Thursday, February 01, 2007

More on Online Dating

My good friend, Matt Huggins, emailed me this article by Robert Epstein from Scientific American.com that discusses online dating.

Epstein touches on some ideas that I’ve mentioned before. Once again proving that money matters in dating showing that income can make up for a lack of other attractive characteristics.

What Epstein writes really articulates though are the pros and cons of online dating, and while he tries to surmise that online dating could have a wonderful future ahead of it, I personally cannot get over the glaring drawbacks that are attached to the venture of online dating.

According to Epstein, the good news is that online dating is continuing to grow and in some ways getting better. Unfortunately, participants still have to deal with the lying of age, weight, and sometimes, flat-out lying about your own picture. Those are tough things to stomach for me, let alone the staggering odds that I might find a mate online.

In 2005, using eHarmony's own published statistics, a team of credible authorities--among them Philip Zimbardo, a former president of the American Psychological Association--concluded in an online white paper: "When eHarmony recommends someone as a compatible match, there is a 1 in 500 chance that you'll marry this person.... Given that eHarmony delivers about 1.5 matches a month, if you went on a date with all of them, it would take 346 dates and 19 years to reach [a] 50% chance of getting married." The team also made the sweeping observation that "there is no evidence that ... scientific psychology is able to pair individuals who will enjoy happy, lasting marriages."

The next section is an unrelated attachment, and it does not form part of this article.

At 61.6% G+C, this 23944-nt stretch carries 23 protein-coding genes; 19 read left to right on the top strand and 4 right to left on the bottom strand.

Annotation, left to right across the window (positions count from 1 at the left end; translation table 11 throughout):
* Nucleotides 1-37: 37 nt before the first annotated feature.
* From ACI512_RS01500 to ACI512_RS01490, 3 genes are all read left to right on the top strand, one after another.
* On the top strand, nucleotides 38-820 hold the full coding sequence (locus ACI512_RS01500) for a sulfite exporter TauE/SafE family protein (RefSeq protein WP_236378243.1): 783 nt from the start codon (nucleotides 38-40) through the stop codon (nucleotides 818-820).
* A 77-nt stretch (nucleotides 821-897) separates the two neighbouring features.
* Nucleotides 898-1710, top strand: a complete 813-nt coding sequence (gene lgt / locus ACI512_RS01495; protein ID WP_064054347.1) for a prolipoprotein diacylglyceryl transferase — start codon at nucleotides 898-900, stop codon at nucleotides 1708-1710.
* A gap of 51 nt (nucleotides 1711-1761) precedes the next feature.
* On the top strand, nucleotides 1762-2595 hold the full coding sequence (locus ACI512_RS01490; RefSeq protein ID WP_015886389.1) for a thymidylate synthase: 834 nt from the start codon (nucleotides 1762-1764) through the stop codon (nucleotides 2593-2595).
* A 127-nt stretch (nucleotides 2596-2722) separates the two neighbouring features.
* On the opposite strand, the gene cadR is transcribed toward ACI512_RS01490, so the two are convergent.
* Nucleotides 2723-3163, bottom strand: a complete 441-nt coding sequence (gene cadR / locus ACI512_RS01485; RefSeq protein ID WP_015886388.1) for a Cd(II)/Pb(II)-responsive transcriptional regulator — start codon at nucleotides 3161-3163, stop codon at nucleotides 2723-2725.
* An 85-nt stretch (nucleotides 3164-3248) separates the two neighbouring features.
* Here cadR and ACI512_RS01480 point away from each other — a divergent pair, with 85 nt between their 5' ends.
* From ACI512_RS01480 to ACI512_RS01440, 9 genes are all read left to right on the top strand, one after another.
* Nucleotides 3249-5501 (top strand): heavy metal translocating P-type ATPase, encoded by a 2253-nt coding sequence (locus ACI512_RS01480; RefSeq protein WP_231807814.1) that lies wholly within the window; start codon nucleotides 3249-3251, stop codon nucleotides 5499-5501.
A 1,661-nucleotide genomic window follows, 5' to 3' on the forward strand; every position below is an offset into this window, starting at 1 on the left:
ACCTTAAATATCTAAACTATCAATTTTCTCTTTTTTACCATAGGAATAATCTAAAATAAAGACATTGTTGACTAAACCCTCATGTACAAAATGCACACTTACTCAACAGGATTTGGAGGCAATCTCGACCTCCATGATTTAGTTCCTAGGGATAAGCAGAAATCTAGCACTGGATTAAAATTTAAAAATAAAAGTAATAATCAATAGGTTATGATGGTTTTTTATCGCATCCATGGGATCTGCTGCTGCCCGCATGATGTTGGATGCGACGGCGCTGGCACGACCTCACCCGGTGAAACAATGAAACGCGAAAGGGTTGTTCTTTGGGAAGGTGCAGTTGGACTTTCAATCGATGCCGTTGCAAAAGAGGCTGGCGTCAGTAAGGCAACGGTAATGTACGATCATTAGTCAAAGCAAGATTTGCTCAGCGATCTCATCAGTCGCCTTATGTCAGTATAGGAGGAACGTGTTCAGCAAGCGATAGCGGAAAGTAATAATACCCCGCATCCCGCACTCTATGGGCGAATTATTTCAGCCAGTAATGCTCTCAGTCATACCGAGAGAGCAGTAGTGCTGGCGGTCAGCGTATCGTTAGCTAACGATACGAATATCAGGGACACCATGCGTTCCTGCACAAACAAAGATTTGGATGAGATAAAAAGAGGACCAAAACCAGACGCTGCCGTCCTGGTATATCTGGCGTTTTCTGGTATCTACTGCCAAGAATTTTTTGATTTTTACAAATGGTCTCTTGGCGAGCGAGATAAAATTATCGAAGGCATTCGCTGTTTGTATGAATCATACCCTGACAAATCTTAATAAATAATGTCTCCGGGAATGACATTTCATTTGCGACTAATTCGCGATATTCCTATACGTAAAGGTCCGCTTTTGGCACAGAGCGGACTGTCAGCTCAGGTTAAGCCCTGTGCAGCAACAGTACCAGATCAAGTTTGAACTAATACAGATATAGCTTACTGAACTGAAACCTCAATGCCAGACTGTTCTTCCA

Also, Epstein goes on to mention that we still face a “false negative problem” where the matching from a dating service takes away people you might never meet, but “who would adore each other.”

I think for myself to make a current judgment on the reading material for online dating, I would have to say that it’s simply just another market, a dating market. And just like the real life dating market, online dating deals with its own pitfalls. Deception, people (or computers) setting you up with whom they think is a good match, and the sheer effort and will it takes to put yourself out there and figure it out are all items that can make it difficult. In the end, the common sense logic is right, online dating is still dating; we’ve just changed the initial communication medium.

****Update: I respond to the comment left by the eHarmony blog.
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